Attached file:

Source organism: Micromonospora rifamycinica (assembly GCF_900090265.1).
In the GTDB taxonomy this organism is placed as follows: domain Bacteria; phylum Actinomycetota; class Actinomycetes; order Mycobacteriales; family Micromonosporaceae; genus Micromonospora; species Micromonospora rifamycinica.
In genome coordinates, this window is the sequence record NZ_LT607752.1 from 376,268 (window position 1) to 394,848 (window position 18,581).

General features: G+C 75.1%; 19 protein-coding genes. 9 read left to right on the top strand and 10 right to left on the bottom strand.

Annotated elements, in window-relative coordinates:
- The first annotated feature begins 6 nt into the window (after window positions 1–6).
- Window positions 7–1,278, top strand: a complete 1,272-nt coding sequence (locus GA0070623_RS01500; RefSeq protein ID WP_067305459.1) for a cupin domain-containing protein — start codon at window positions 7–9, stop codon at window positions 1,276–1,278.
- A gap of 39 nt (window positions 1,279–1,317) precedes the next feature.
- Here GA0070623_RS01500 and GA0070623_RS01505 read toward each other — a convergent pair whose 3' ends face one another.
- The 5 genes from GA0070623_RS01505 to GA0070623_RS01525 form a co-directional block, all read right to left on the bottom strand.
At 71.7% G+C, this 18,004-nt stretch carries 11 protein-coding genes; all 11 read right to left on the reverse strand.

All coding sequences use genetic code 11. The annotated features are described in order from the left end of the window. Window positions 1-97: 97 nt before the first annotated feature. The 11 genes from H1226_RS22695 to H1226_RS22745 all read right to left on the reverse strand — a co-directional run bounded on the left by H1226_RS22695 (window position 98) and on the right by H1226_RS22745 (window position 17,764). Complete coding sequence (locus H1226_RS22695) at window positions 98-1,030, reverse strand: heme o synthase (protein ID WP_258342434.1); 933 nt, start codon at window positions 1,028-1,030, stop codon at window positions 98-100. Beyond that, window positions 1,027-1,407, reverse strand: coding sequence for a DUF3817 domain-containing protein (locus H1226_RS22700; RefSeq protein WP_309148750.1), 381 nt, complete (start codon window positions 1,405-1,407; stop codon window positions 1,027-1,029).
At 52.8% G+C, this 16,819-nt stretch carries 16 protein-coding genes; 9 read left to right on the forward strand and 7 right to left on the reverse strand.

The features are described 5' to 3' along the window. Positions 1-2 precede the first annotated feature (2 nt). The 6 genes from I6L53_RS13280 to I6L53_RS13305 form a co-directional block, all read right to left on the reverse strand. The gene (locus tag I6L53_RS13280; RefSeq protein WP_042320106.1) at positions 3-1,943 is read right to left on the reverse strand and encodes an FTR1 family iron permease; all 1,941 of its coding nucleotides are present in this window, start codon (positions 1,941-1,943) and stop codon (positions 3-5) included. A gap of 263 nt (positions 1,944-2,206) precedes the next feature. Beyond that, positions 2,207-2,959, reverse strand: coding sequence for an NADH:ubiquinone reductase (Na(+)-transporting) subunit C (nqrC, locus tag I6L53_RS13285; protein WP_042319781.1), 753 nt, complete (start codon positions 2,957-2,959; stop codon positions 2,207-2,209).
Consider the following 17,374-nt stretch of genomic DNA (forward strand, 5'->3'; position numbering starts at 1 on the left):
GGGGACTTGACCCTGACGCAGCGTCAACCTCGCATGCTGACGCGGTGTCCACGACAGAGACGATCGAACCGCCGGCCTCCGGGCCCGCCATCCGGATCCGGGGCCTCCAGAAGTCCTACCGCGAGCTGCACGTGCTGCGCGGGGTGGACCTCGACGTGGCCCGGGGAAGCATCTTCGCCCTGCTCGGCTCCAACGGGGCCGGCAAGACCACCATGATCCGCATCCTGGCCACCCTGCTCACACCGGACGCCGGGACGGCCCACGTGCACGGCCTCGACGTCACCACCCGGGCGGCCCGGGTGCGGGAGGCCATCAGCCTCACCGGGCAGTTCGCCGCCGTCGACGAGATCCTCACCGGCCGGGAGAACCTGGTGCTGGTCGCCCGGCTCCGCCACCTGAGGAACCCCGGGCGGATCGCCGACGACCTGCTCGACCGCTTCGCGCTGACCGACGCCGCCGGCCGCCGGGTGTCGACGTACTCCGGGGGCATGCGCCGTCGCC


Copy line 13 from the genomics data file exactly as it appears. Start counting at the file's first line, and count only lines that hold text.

At 52.8% G+C, this 16,819-nt stretch carries 16 protein-coding genes; 9 read left to right on the forward strand and 7 right to left on the reverse strand.